“We thought we were past all that…”
I was with a an interfaith group of clergy yesterday, and with my United Methodist clergy colleagues earlier in the week.
There is a daily PTSD to the African-American community that I am hearing from my friends…..tears….concern….honest and sincere troubled-hearts.
But then, I’m with my Muslim friends….two times this week, actually. A campaign event with Dennise in a private home Sunday, and a large event at Northaven on Monday. And I’m hearing the fear and concern in their voices too. As new citizens, some of them are confused as to how we got here…or rather, how Trump could have possibly risen to the top of the GOP field. They have a kind of PTSD from their own experience, when they hear about the Muslim ban.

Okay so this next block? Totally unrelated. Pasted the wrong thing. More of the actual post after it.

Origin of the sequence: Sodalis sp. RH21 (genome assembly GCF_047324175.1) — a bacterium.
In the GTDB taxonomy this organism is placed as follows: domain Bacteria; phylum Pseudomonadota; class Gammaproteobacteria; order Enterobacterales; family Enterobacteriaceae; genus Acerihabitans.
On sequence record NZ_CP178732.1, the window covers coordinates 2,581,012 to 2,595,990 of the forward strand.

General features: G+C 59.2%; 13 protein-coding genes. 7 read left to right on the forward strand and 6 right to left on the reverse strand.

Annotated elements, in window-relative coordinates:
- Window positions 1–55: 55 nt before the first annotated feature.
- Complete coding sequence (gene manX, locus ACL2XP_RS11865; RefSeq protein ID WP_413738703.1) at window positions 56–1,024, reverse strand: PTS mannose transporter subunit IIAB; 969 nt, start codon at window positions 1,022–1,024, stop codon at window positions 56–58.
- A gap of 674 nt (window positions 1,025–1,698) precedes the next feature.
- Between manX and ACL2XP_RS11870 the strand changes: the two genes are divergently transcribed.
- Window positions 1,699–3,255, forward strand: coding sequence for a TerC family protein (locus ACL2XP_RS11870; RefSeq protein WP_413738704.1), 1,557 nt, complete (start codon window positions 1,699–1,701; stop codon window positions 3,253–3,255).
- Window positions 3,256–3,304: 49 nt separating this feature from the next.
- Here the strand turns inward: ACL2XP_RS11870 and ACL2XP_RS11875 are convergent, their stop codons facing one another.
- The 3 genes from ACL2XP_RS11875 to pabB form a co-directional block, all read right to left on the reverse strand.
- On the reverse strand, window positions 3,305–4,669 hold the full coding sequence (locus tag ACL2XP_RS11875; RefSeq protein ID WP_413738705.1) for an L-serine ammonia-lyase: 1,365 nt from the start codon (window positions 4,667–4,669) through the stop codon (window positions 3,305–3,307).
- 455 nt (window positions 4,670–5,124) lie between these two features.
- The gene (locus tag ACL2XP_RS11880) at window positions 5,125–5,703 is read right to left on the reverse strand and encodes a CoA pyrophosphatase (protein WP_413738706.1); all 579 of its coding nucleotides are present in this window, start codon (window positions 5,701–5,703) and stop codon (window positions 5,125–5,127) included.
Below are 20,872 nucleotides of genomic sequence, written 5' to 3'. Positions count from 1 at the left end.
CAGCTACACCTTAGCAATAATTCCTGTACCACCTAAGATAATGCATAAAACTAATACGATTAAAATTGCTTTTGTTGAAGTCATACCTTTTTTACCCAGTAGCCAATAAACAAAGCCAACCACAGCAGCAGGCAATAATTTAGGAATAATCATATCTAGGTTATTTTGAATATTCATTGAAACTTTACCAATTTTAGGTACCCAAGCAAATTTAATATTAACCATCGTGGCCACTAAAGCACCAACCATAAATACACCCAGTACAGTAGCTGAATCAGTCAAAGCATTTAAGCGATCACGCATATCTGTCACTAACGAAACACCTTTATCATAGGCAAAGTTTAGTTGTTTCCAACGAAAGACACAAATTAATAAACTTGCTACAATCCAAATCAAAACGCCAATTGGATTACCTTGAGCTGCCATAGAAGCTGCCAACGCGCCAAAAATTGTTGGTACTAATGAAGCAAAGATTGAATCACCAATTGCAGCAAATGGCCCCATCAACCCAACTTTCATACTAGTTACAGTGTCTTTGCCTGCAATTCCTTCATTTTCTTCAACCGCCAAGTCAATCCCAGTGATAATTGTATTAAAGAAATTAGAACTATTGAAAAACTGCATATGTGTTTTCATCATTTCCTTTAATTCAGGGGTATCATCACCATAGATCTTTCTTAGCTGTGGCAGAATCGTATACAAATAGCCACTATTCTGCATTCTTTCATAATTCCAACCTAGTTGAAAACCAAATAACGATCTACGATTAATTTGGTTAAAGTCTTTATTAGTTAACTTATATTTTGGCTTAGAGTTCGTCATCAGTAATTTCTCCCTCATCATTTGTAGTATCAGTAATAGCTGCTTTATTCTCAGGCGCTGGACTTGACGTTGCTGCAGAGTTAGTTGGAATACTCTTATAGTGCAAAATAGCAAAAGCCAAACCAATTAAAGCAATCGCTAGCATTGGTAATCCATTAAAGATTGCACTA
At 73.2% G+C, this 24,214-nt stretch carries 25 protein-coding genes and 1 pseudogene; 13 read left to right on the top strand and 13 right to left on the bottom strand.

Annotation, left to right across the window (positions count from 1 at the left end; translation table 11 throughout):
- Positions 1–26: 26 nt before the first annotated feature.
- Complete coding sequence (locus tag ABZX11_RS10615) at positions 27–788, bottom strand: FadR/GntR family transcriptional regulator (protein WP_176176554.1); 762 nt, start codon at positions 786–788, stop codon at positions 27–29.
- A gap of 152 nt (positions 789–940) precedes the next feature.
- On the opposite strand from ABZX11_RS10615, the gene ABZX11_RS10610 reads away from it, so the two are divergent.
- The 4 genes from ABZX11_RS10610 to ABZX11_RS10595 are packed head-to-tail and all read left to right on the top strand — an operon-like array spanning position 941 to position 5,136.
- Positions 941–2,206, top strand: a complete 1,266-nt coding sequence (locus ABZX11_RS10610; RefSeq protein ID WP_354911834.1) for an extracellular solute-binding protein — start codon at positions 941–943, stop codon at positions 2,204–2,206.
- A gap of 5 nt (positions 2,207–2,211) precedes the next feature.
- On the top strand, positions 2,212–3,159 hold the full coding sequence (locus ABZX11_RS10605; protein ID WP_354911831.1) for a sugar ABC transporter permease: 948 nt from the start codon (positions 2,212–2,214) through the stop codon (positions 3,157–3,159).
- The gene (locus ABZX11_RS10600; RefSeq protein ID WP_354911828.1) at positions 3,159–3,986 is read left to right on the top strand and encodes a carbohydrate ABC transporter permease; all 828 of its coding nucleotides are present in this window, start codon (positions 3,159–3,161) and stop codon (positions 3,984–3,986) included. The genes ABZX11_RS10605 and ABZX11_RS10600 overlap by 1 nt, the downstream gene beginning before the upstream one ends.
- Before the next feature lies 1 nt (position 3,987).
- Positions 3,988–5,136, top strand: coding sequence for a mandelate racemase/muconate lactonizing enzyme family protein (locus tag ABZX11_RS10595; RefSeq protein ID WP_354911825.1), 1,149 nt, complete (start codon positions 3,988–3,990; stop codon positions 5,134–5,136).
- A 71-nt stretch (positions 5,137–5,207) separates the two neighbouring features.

Then, I am with my Latin@ family and friends. And we hear them talk about “the wall” and how THAT makes THEM feel. And I remember the stories they have told…about encounters with La Migra…with racism received from teachers….
Do you know what it’s like for me, personally, to hear Trump question the patriotism of a judge who is of Mexican descent?
The PTSD of their experiences get pulled back in too.
Yes, the situation of the past week, the sexism and abuse stories of both Trump and Bill, have caused a PTSD reaction among women.
But as I listened carefully this week, I realized that it’s everywhere.
We are all stirred up….we are troubled….we are angry…we are confused.